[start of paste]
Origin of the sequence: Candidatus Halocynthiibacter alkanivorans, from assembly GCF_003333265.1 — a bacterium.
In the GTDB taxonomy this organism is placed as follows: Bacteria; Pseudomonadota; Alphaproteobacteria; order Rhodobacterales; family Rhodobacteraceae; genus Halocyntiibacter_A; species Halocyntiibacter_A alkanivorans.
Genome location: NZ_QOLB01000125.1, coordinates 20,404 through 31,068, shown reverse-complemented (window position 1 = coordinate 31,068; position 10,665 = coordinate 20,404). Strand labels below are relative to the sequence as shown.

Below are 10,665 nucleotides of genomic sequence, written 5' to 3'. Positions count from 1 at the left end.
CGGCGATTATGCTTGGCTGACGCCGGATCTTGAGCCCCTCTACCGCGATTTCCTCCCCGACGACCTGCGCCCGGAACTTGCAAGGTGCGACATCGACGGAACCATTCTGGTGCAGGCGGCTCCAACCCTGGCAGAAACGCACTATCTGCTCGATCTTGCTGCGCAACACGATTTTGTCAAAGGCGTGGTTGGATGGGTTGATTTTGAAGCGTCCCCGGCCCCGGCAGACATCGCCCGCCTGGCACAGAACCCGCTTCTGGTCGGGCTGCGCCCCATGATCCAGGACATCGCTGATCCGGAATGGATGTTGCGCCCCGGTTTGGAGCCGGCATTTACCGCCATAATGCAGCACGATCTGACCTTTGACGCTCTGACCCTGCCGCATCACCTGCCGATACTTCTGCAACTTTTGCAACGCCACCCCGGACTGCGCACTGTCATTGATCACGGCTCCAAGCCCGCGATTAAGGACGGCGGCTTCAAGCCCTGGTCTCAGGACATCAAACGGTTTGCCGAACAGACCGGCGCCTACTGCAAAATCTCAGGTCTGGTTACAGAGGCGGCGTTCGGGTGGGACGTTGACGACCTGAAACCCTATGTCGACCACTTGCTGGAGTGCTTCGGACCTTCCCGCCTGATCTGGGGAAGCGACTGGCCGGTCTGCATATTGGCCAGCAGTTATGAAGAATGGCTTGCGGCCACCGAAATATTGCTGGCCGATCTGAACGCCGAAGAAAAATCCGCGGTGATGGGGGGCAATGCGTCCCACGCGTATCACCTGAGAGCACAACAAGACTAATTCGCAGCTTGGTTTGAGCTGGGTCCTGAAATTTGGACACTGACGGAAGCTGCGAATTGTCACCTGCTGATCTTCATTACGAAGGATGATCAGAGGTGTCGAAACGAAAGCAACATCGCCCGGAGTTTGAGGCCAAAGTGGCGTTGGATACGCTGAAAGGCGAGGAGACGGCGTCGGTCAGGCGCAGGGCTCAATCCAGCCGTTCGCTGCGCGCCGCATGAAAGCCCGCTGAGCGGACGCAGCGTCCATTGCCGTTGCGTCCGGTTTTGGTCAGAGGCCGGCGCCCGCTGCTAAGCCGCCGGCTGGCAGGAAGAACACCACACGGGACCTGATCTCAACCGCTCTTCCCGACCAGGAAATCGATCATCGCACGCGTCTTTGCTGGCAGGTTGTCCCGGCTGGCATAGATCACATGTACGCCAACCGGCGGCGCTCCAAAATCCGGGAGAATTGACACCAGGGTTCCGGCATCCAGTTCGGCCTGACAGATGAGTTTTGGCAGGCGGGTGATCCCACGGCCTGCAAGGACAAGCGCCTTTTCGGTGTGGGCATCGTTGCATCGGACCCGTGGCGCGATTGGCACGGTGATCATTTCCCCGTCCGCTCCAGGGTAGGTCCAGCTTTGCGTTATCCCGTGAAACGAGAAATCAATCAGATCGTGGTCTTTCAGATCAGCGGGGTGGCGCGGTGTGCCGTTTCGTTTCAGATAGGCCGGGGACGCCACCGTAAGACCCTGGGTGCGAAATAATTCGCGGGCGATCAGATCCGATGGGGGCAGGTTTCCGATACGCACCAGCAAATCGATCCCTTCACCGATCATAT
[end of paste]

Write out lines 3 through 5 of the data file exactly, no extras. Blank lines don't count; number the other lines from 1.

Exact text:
Genome location: NZ_QOLB01000125.1, coordinates 20,404 through 31,068, shown reverse-complemented (window position 1 = coordinate 31,068; position 10,665 = coordinate 20,404). Strand labels below are relative to the sequence as shown.

Below are 10,665 nucleotides of genomic sequence, written 5' to 3'. Positions count from 1 at the left end.
CGGCGATTATGCTTGGCTGACGCCGGATCTTGAGCCCCTCTACCGCGATTTCCTCCCCGACGACCTGCGCCCGGAACTTGCAAGGTGCGACATCGACGGAACCATTCTGGTGCAGGCGGCTCCAACCCTGGCAGAAACGCACTATCTGCTCGATCTTGCTGCGCAACACGATTTTGTCAAAGGCGTGGTTGGATGGGTTGATTTTGAAGCGTCCCCGGCCCCGGCAGACATCGCCCGCCTGGCACAGAACCCGCTTCTGGTCGGGCTGCGCCCCATGATCCAGGACATCGCTGATCCGGAATGGATGTTGCGCCCCGGTTTGGAGCCGGCATTTACCGCCATAATGCAGCACGATCTGACCTTTGACGCTCTGACCCTGCCGCATCACCTGCCGATACTTCTGCAACTTTTGCAACGCCACCCCGGACTGCGCACTGTCATTGATCACGGCTCCAAGCCCGCGATTAAGGACGGCGGCTTCAAGCCCTGGTCTCAGGACATCAAACGGTTTGCCGAACAGACCGGCGCCTACTGCAAAATCTCAGGTCTGGTTACAGAGGCGGCGTTCGGGTGGGACGTTGACGACCTGAAACCCTATGTCGACCACTTGCTGGAGTGCTTCGGACCTTCCCGCCTGATCTGGGGAAGCGACTGGCCGGTCTGCATATTGGCCAGCAGTTATGAAGAATGGCTTGCGGCCACCGAAATATTGCTGGCCGATCTGAACGCCGAAGAAAAATCCGCGGTGATGGGGGGCAATGCGTCCCACGCGTATCACCTGAGAGCACAACAAGACTAATTCGCAGCTTGGTTTGAGCTGGGTCCTGAAATTTGGACACTGACGGAAGCTGCGAATTGTCACCTGCTGATCTTCATTACGAAGGATGATCAGAGGTGTCGAAACGAAAGCAACATCGCCCGGAGTTTGAGGCCAAAGTGGCGTTGGATACGCTGAAAGGCGAGGAGACGGCGTCGGTCAGGCGCAGGGCTCAATCCAGCCGTTCGCTGCGCGCCGCATGAAAGCCCGCTGAGCGGACGCAGCGTCCATTGCCGTTGCGTCCGGTTTTGGTCAGAGGCCGGCGCCCGCTGCTAAGCCGCCGGCTGGCAGGAAGAACACCACACGGGACCTGATCTCAACCGCTCTTCCCGACCAGGAAATCGATCATCGCACGCGTCTTTGCTGGCAGGTTGTCCCGGCTGGCATAGATCACATGTACGCCAACCGGCGGCGCTCCAAAATCCGGGAGAATTGACACCAGGGTTCCGGCATCCAGTTCGGCCTGACAGATGAGTTTTGGCAGGCGGGTGATCCCACGGCCTGCAAGGACAAGCGCCTTTTCGGTGTGGGCATCGTTGCATCGGACCCGTGGCGCGATTGGCACGGTGATCATTTCCCCGTCCGCTCCAGGGTAGGTCCAGCTTTGCGTTATCCCGTGAAACGAGAAATCAATCAGATCGTGGTCTTTCAGATCAGCGGGGTGGCGCGGTGTGCCGTTTCGTTTCAGATAGGCCGGGGACGCCACCGTAAGACCCTGGGTGCGAAATAATTCGCGGGCGATCAGATCCGATGGGGGCAGGTTTCCGATACGCACCAGCAAATCGATCCCTTCACCGATCATAT